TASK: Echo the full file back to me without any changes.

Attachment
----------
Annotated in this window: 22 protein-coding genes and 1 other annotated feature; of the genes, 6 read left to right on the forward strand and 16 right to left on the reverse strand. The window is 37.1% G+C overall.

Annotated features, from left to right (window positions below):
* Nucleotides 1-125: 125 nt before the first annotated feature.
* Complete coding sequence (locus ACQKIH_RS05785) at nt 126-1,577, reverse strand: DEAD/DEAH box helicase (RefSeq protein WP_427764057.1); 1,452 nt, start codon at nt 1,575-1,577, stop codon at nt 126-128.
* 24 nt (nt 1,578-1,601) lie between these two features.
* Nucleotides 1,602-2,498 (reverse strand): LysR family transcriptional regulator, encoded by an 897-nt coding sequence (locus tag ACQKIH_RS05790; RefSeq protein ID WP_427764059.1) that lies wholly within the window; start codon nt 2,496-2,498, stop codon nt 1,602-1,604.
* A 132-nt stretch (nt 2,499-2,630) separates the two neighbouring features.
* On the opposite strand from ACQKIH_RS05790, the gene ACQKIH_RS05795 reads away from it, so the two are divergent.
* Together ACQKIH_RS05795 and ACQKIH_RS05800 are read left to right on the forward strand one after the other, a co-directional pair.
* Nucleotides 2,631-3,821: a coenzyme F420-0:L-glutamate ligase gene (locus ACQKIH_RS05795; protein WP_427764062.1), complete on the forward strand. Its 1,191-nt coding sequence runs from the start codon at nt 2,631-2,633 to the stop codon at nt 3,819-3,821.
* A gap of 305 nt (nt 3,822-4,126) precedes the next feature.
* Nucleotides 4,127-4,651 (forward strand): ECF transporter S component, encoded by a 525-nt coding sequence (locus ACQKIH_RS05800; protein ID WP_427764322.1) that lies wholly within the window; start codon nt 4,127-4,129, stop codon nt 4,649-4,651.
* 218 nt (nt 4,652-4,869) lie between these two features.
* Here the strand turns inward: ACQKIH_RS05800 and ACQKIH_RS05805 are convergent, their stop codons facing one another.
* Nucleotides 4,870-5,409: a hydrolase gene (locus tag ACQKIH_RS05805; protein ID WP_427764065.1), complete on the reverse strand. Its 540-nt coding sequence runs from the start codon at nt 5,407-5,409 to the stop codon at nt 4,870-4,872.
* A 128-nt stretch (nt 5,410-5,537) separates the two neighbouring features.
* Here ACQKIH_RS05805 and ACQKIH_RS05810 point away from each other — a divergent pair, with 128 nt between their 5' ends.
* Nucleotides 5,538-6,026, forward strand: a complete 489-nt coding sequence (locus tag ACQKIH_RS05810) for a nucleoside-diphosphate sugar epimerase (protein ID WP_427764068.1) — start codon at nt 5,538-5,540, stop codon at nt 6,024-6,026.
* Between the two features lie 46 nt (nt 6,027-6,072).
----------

Annotated in this window: 22 protein-coding genes and 1 other annotated feature; of the genes, 6 read left to right on the forward strand and 16 right to left on the reverse strand. The window is 37.1% G+C overall.

Annotated features, from left to right (window positions below):
* Nucleotides 1-125: 125 nt before the first annotated feature.
* Complete coding sequence (locus ACQKIH_RS05785) at nt 126-1,577, reverse strand: DEAD/DEAH box helicase (RefSeq protein WP_427764057.1); 1,452 nt, start codon at nt 1,575-1,577, stop codon at nt 126-128.
* 24 nt (nt 1,578-1,601) lie between these two features.
* Nucleotides 1,602-2,498 (reverse strand): LysR family transcriptional regulator, encoded by an 897-nt coding sequence (locus tag ACQKIH_RS05790; RefSeq protein ID WP_427764059.1) that lies wholly within the window; start codon nt 2,496-2,498, stop codon nt 1,602-1,604.
* A 132-nt stretch (nt 2,499-2,630) separates the two neighbouring features.
* On the opposite strand from ACQKIH_RS05790, the gene ACQKIH_RS05795 reads away from it, so the two are divergent.
* Together ACQKIH_RS05795 and ACQKIH_RS05800 are read left to right on the forward strand one after the other, a co-directional pair.
* Nucleotides 2,631-3,821: a coenzyme F420-0:L-glutamate ligase gene (locus ACQKIH_RS05795; protein WP_427764062.1), complete on the forward strand. Its 1,191-nt coding sequence runs from the start codon at nt 2,631-2,633 to the stop codon at nt 3,819-3,821.
* A gap of 305 nt (nt 3,822-4,126) precedes the next feature.
* Nucleotides 4,127-4,651 (forward strand): ECF transporter S component, encoded by a 525-nt coding sequence (locus ACQKIH_RS05800; protein ID WP_427764322.1) that lies wholly within the window; start codon nt 4,127-4,129, stop codon nt 4,649-4,651.
* 218 nt (nt 4,652-4,869) lie between these two features.
* Here the strand turns inward: ACQKIH_RS05800 and ACQKIH_RS05805 are convergent, their stop codons facing one another.
* Nucleotides 4,870-5,409: a hydrolase gene (locus tag ACQKIH_RS05805; protein ID WP_427764065.1), complete on the reverse strand. Its 540-nt coding sequence runs from the start codon at nt 5,407-5,409 to the stop codon at nt 4,870-4,872.
* A 128-nt stretch (nt 5,410-5,537) separates the two neighbouring features.
* Here ACQKIH_RS05805 and ACQKIH_RS05810 point away from each other — a divergent pair, with 128 nt between their 5' ends.
* Nucleotides 5,538-6,026, forward strand: a complete 489-nt coding sequence (locus tag ACQKIH_RS05810) for a nucleoside-diphosphate sugar epimerase (protein ID WP_427764068.1) — start codon at nt 5,538-5,540, stop codon at nt 6,024-6,026.
* Between the two features lie 46 nt (nt 6,027-6,072).